The black-tailed jackrabbit is one of the largest North American hares, measuring about 2 feet in length and weighing up to 8 pounds. Though hares and rabbits are in the same family, Leporidae, the two groups are in different genera and differ physically from each other in several respects. For example, young hares are born fully furred with eyes open and are active shortly after birth (precocial). Rabbits, on the other hand, are referred to as altricial, being born almost naked, with eyes closed, and must be protected during development after birth for about 2 weeks and are weaned after a month. Hares also a larger than rabbits and have larger ears. They also make above-ground nests, whereas most rabbits inhabit burrows.
The black-tailed jackrabbit occurs throughout open country habitats in New Mexico and the southwest, extending up the Great Plains into South Dakota. They have a varied diet including forbs and grasses, as well as shrubs and leaves, twigs, seeds, seedling trees and cacti. Most water is provided by the plants they consume. The large ears provide a cooling function in addition to enhancing hearing ability. Black-tailed jackrabbits are an important food source in their prairie grassland and scrubland habitats for such predators as hawks, owls, and eagles. Golden eagle population cycles have even been found to correlate with jackrabbit abundance. Many mammals also rely on jackrabbits for prey, including coyotes, bobcats and lynx, foxes, wolves, and mountain lion. Raccoons and skunks take some young jackrabbits, as do snakes.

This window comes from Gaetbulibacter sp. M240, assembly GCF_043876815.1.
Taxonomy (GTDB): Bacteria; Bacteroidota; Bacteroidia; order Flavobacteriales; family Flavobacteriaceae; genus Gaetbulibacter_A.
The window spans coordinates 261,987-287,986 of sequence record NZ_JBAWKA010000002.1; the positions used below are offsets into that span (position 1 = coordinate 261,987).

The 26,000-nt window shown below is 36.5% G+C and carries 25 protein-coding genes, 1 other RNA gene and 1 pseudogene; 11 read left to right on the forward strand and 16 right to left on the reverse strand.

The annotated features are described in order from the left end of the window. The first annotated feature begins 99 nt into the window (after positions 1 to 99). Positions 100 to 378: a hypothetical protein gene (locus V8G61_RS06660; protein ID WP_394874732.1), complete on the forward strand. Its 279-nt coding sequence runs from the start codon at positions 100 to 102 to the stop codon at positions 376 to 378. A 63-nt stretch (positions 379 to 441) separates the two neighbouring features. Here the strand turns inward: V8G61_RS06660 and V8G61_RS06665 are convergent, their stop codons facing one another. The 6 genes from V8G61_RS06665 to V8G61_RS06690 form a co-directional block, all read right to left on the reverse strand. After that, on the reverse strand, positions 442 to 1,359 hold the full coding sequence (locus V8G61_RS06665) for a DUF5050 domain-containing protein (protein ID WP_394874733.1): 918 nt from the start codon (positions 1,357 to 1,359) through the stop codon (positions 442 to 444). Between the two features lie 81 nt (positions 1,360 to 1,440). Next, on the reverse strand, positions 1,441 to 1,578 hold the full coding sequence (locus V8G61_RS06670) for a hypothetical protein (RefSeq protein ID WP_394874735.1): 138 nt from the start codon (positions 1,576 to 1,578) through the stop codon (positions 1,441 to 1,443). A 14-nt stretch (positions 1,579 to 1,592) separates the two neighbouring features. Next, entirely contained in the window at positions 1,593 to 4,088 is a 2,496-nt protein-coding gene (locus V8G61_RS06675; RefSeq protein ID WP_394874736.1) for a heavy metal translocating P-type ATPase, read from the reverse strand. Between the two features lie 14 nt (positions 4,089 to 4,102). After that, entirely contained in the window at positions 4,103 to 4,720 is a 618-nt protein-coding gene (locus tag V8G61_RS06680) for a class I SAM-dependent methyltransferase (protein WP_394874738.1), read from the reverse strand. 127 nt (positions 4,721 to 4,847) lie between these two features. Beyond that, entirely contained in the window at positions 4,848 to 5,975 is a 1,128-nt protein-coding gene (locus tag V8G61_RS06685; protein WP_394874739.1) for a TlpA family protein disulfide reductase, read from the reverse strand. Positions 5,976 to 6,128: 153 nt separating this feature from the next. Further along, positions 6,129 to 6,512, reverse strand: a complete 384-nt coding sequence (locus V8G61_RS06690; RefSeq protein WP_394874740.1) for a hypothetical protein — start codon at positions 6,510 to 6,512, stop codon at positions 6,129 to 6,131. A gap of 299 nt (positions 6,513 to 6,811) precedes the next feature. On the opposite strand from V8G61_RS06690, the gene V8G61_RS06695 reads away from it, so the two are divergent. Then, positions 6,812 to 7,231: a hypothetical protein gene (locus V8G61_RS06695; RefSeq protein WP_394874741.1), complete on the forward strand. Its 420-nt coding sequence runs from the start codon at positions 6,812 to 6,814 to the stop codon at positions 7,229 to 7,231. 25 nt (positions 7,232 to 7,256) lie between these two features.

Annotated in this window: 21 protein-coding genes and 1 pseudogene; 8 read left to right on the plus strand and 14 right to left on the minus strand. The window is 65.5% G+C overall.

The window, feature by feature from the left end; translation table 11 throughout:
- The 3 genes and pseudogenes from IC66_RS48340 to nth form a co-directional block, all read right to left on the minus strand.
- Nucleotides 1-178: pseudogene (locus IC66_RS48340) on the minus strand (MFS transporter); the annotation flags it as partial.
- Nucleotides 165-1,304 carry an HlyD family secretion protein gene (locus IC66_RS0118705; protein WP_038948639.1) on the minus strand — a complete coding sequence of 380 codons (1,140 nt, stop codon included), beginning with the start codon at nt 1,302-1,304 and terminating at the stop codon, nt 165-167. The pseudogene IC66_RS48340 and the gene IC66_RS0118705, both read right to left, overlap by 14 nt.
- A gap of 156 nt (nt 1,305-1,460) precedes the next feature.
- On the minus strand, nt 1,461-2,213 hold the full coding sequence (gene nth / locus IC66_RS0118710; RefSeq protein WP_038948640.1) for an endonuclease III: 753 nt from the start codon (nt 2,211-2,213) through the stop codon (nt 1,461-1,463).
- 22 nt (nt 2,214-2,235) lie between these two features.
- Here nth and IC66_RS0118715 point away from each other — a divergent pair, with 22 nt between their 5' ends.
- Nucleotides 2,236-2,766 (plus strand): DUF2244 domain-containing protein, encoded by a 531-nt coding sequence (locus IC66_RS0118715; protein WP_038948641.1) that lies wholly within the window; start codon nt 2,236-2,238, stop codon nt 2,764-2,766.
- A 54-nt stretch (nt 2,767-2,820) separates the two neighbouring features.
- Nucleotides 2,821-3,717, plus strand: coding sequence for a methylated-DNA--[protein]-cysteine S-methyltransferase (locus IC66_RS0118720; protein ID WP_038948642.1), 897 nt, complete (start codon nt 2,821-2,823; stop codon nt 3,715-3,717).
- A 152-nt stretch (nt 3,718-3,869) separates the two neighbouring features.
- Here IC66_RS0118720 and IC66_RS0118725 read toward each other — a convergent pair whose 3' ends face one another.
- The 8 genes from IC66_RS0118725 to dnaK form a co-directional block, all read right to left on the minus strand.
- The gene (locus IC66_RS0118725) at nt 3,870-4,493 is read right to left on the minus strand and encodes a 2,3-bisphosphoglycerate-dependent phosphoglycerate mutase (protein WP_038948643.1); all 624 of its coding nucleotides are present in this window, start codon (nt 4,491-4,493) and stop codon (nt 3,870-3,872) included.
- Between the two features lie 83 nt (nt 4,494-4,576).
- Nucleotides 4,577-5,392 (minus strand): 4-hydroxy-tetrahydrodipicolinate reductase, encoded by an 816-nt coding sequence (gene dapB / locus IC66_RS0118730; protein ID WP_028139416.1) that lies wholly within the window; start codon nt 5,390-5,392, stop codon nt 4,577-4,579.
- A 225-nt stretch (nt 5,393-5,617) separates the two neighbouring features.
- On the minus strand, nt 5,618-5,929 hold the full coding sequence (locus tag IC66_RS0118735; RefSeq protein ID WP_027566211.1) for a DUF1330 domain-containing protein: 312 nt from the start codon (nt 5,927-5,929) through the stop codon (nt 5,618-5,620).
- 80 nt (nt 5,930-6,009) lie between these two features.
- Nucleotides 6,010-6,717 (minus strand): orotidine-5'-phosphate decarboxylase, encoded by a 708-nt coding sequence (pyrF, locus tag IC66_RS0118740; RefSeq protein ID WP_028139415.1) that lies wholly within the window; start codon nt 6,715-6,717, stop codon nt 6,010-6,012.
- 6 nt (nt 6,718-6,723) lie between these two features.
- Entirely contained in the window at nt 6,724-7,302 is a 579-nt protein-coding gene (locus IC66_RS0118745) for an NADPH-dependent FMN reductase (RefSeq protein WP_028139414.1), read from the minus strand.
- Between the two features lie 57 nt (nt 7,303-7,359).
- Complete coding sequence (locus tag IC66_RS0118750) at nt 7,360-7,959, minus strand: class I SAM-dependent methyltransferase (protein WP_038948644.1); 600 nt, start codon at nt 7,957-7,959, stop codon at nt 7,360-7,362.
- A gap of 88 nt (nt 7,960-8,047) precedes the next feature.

Jackrabbits do not migrate or hibernate in winter. I’ve seen jacks bound out of their shrub shelters on walks through snowy fields during winter. Home range varies according to the quality of available foods, but they may travel up to 10 miles during a day, foraging mostly at night. They may run up to 30 miles per hour, running and hopping in a zig-zag pattern to evade predators. Females may produce several litters each year, nursing the young but otherwise providing little in the way of care or nurturing. The life span of a jackrabbit is about 5 years in the wild.
Jackrabbits are so commonly infested with internal and external parasites that hunters do not normally take them for food. They are mostly hunted in pest control measures or for sport.
Photos taken near Moriarty off old Highway 41 using a Nikon P900 camera. My dog posed no danger to the hare and the jack seemed to understand that.
James Taulman is a semi-retired research wildlife biologist, having worked with the U.S. Forest Service research branch and taught zoology, ecology, and other courses in several university positions. He is currently living in the East Mountains, and explores natural areas observing native wildlife and conducting independent research experiments.